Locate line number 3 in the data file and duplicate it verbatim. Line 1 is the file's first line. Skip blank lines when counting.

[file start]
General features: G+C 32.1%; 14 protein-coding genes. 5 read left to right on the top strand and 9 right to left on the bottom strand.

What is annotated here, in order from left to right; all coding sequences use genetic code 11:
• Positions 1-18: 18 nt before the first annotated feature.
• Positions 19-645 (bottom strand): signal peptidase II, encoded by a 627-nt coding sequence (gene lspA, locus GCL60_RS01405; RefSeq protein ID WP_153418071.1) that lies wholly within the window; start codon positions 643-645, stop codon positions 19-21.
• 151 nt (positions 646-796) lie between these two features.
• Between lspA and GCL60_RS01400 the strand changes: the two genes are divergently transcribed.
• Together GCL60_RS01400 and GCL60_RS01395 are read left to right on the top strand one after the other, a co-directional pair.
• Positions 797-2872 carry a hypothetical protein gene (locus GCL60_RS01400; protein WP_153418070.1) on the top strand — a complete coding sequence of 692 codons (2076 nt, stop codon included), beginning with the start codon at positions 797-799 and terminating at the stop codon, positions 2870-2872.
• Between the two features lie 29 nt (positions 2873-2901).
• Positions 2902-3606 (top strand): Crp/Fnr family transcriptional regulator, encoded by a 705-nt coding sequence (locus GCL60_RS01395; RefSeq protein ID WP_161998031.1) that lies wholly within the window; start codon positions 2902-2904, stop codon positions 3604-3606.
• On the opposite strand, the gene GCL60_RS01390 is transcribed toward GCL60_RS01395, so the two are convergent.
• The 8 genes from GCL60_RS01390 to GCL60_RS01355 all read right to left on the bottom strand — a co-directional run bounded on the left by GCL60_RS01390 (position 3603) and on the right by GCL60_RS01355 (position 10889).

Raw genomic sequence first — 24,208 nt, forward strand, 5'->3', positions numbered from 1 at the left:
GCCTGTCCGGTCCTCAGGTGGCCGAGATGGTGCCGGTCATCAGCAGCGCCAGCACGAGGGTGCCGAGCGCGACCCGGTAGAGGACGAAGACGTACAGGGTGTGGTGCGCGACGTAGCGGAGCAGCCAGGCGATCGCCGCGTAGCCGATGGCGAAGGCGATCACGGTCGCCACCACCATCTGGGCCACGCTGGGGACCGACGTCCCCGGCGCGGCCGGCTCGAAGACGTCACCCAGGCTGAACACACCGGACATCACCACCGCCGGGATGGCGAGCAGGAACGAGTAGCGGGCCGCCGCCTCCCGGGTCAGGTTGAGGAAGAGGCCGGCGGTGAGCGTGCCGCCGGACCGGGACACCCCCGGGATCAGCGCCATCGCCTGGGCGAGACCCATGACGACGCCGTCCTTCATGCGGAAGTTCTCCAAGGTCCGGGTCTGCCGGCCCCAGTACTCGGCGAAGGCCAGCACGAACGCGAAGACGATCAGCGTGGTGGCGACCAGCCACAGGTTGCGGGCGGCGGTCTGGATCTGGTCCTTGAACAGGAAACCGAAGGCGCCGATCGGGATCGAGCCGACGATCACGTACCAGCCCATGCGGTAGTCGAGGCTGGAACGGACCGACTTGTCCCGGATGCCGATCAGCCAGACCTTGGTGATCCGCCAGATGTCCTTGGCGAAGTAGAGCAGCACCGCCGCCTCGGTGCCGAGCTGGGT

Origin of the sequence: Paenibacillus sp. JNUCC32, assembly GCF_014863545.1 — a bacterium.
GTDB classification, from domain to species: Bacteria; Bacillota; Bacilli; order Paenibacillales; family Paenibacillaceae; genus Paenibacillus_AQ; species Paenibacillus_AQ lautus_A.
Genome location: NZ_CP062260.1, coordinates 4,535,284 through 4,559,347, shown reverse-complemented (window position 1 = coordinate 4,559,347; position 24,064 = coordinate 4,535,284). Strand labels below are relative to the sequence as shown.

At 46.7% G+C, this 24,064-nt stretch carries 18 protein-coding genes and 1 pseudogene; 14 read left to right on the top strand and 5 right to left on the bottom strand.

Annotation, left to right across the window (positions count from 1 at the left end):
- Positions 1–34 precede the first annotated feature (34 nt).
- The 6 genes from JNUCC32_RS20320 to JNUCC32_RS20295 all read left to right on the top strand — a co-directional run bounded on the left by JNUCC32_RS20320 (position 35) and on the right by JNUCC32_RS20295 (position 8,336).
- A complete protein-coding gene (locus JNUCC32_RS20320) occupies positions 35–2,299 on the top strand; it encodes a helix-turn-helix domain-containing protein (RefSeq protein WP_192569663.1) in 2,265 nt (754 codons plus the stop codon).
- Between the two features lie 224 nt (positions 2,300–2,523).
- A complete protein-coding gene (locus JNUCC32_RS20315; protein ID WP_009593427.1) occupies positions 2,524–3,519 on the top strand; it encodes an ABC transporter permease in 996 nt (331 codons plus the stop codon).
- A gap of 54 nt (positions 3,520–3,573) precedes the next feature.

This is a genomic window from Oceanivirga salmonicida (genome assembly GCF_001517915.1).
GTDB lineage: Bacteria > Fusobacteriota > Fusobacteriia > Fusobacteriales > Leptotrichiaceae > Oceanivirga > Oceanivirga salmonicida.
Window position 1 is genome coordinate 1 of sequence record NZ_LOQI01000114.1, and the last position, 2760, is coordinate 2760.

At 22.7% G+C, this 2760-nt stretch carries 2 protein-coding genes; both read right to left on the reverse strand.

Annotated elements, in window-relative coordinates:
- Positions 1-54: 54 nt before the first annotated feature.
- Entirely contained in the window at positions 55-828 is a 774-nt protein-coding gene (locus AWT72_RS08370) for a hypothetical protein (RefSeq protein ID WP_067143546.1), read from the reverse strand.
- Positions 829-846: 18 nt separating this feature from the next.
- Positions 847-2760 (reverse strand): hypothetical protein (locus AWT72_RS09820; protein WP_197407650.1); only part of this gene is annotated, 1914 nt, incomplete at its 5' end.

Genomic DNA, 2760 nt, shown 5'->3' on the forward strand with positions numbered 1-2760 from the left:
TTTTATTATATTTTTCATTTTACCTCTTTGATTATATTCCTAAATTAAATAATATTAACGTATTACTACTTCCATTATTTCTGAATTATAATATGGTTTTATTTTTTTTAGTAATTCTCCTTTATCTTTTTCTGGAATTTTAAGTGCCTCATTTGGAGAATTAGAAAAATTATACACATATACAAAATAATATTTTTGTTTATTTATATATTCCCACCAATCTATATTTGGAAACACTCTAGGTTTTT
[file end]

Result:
• Positions 1-18: 18 nt before the first annotated feature.